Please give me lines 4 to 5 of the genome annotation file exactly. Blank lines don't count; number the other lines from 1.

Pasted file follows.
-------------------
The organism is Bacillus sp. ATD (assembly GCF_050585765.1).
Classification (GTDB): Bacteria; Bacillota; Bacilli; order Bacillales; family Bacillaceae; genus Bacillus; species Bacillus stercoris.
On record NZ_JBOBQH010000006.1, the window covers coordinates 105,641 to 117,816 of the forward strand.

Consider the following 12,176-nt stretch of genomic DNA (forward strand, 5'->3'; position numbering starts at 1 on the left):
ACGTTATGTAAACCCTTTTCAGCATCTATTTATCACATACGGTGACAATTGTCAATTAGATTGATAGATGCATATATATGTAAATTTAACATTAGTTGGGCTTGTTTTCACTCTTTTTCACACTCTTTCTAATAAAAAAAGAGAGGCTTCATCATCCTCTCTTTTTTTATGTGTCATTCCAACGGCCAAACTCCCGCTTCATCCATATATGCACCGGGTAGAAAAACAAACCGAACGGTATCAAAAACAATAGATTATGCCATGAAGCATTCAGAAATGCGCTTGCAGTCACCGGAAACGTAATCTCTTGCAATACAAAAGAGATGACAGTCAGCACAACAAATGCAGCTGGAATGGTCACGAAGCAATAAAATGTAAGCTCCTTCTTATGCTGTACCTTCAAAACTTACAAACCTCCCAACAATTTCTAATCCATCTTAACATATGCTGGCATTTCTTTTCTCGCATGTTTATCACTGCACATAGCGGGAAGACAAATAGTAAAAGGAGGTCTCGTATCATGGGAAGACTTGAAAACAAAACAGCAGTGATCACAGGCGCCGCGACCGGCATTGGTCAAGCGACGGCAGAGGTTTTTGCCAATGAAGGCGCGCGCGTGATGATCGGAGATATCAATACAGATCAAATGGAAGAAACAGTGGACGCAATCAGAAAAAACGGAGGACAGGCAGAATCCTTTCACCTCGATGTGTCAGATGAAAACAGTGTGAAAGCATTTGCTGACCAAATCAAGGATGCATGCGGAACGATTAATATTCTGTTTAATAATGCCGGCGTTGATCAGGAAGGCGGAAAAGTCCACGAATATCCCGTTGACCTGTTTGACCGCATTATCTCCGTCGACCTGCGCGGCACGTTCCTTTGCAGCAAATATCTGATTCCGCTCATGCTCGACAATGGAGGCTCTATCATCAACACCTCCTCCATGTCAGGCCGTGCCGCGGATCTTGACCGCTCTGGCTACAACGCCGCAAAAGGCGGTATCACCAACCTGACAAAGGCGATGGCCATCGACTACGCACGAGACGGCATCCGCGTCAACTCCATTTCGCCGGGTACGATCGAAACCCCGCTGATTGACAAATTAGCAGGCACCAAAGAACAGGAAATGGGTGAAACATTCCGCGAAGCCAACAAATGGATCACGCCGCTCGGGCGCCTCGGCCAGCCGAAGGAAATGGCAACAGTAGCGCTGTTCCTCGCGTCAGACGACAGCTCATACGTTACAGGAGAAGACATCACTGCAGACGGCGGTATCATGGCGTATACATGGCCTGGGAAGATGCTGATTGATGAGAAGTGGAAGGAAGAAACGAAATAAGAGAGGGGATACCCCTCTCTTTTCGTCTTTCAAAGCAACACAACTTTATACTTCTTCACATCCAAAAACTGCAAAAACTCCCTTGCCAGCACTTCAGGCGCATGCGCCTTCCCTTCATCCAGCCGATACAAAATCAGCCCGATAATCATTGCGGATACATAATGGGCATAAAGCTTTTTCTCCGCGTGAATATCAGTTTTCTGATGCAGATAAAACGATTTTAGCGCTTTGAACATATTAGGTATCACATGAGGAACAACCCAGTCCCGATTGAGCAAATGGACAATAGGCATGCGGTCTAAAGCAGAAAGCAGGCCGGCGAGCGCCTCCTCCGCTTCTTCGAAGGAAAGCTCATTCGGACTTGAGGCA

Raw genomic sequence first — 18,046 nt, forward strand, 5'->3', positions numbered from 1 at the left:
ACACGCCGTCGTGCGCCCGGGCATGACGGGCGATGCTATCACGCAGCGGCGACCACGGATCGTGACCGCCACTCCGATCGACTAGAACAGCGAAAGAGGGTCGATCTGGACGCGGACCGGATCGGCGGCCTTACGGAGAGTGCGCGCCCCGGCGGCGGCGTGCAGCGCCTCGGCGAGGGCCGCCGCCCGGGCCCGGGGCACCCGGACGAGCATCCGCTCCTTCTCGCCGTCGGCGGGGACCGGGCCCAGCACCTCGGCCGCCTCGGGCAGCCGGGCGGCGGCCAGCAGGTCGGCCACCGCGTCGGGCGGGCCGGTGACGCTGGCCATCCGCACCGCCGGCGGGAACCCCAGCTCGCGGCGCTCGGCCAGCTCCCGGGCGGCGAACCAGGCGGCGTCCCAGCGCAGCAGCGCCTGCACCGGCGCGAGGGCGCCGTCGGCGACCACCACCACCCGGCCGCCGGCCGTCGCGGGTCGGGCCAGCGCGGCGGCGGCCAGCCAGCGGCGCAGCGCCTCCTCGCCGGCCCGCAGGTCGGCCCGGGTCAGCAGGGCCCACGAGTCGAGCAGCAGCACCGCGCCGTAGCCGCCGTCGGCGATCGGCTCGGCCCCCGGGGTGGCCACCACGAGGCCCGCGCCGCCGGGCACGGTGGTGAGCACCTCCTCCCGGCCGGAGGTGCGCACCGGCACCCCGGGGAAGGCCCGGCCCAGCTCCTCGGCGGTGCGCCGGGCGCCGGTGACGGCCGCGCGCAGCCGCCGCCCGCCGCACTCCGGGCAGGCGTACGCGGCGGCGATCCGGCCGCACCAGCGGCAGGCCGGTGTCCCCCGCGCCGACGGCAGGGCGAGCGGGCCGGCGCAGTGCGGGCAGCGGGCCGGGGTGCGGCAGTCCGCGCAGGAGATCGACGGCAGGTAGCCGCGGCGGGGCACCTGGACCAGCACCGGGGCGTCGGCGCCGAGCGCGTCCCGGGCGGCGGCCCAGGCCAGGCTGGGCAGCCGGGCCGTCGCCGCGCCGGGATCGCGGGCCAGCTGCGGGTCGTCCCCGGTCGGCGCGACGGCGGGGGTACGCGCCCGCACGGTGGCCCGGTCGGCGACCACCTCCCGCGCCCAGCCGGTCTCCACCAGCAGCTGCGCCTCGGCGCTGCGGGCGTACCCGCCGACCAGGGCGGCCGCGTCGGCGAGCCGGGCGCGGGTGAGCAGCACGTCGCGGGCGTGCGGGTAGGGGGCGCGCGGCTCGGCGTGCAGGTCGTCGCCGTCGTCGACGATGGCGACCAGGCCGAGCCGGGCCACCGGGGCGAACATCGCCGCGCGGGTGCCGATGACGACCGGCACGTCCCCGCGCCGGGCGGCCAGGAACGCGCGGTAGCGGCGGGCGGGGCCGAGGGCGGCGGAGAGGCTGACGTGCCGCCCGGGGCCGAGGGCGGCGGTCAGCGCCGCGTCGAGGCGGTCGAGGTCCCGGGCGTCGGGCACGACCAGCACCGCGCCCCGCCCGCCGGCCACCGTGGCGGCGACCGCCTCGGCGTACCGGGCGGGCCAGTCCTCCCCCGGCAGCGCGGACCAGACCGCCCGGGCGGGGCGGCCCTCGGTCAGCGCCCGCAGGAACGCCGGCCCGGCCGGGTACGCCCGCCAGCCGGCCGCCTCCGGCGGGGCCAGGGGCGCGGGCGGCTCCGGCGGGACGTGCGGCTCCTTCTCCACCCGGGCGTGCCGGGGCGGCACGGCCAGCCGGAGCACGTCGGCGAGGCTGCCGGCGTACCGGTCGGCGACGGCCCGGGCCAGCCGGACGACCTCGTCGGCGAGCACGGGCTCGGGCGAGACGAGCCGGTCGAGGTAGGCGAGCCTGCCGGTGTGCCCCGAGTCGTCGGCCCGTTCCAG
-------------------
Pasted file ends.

Consider the following 12,176-nt stretch of genomic DNA (forward strand, 5'->3'; position numbering starts at 1 on the left):
ACGTTATGTAAACCCTTTTCAGCATCTATTTATCACATACGGTGACAATTGTCAATTAGATTGATAGATGCATATATATGTAAATTTAACATTAGTTGGGCTTGTTTTCACTCTTTTTCACACTCTTTCTAATAAAAAAAGAGAGGCTTCATCATCCTCTCTTTTTTTATGTGTCATTCCAACGGCCAAACTCCCGCTTCATCCATATATGCACCGGGTAGAAAAACAAACCGAACGGTATCAAAAACAATAGATTATGCCATGAAGCATTCAGAAATGCGCTTGCAGTCACCGGAAACGTAATCTCTTGCAATACAAAAGAGATGACAGTCAGCACAACAAATGCAGCTGGAATGGTCACGAAGCAATAAAATGTAAGCTCCTTCTTATGCTGTACCTTCAAAACTTACAAACCTCCCAACAATTTCTAATCCATCTTAACATATGCTGGCATTTCTTTTCTCGCATGTTTATCACTGCACATAGCGGGAAGACAAATAGTAAAAGGAGGTCTCGTATCATGGGAAGACTTGAAAACAAAACAGCAGTGATCACAGGCGCCGCGACCGGCATTGGTCAAGCGACGGCAGAGGTTTTTGCCAATGAAGGCGCGCGCGTGATGATCGGAGATATCAATACAGATCAAATGGAAGAAACAGTGGACGCAATCAGAAAAAACGGAGGACAGGCAGAATCCTTTCACCTCGATGTGTCAGATGAAAACAGTGTGAAAGCATTTGCTGACCAAATCAAGGATGCATGCGGAACGATTAATATTCTGTTTAATAATGCCGGCGTTGATCAGGAAGGCGGAAAAGTCCACGAATATCCCGTTGACCTGTTTGACCGCATTATCTCCGTCGACCTGCGCGGCACGTTCCTTTGCAGCAAATATCTGATTCCGCTCATGCTCGACAATGGAGGCTCTATCATCAACACCTCCTCCATGTCAGGCCGTGCCGCGGATCTTGACCGCTCTGGCTACAACGCCGCAAAAGGCGGTATCACCAACCTGACAAAGGCGATGGCCATCGACTACGCACGAGACGGCATCCGCGTCAACTCCATTTCGCCGGGTACGATCGAAACCCCGCTGATTGACAAATTAGCAGGCACCAAAGAACAGGAAATGGGTGAAACATTCCGCGAAGCCAACAAATGGATCACGCCGCTCGGGCGCCTCGGCCAGCCGAAGGAAATGGCAACAGTAGCGCTGTTCCTCGCGTCAGACGACAGCTCATACGTTACAGGAGAAGACATCACTGCAGACGGCGGTATCATGGCGTATACATGGCCTGGGAAGATGCTGATTGATGAGAAGTGGAAGGAAGAAACGAAATAAGAGAGGGGATACCCCTCTCTTTTCGTCTTTCAAAGCAACACAACTTTATACTTCTTCACATCCAAAAACTGCAAAAACTCCCTTGCCAGCACTTCAGGCGCATGCGCCTTCCCTTCATCCAGCCGATACAAAATCAGCCCGATAATCATTGCGGATACATAATGGGCATAAAGCTTTTTCTCCGCGTGAATATCAGTTTTCTGATGCAGATAAAACGATTTTAGCGCTTTGAACATATTAGGTATCACATGAGGAACAACCCAGTCCCGATTGAGCAAATGGACAATAGGCATGCGGTCTAAAGCAGAAAGCAGGCCGGCGAGCGCCTCCTCCGCTTCTTCGAAGGAAAGCTCATTCGGACTTGAGGCA